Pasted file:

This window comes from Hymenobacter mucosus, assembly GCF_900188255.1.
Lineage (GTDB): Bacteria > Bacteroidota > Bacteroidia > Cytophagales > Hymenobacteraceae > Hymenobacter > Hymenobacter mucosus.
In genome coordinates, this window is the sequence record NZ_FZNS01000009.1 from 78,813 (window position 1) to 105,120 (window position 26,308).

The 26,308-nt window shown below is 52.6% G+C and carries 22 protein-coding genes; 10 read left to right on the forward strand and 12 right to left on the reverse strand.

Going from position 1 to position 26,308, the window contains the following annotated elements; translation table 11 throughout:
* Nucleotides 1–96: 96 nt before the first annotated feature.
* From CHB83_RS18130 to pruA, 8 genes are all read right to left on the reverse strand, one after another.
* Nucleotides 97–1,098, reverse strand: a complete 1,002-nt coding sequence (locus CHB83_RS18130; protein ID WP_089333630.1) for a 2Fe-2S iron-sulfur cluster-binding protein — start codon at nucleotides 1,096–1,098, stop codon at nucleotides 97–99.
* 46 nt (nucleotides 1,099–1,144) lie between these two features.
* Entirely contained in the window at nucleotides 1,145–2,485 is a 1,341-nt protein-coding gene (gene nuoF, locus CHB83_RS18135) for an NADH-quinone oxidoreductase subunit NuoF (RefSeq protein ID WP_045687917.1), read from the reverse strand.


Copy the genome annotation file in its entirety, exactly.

This window comes from Hymenobacter mucosus, assembly GCF_900188255.1.
Lineage (GTDB): Bacteria > Bacteroidota > Bacteroidia > Cytophagales > Hymenobacteraceae > Hymenobacter > Hymenobacter mucosus.
In genome coordinates, this window is the sequence record NZ_FZNS01000009.1 from 78,813 (window position 1) to 105,120 (window position 26,308).

The 26,308-nt window shown below is 52.6% G+C and carries 22 protein-coding genes; 10 read left to right on the forward strand and 12 right to left on the reverse strand.

Going from position 1 to position 26,308, the window contains the following annotated elements; translation table 11 throughout:
* Nucleotides 1–96: 96 nt before the first annotated feature.
* From CHB83_RS18130 to pruA, 8 genes are all read right to left on the reverse strand, one after another.
* Nucleotides 97–1,098, reverse strand: a complete 1,002-nt coding sequence (locus CHB83_RS18130; protein ID WP_089333630.1) for a 2Fe-2S iron-sulfur cluster-binding protein — start codon at nucleotides 1,096–1,098, stop codon at nucleotides 97–99.
* 46 nt (nucleotides 1,099–1,144) lie between these two features.
* Entirely contained in the window at nucleotides 1,145–2,485 is a 1,341-nt protein-coding gene (gene nuoF, locus CHB83_RS18135) for an NADH-quinone oxidoreductase subunit NuoF (RefSeq protein ID WP_045687917.1), read from the reverse strand.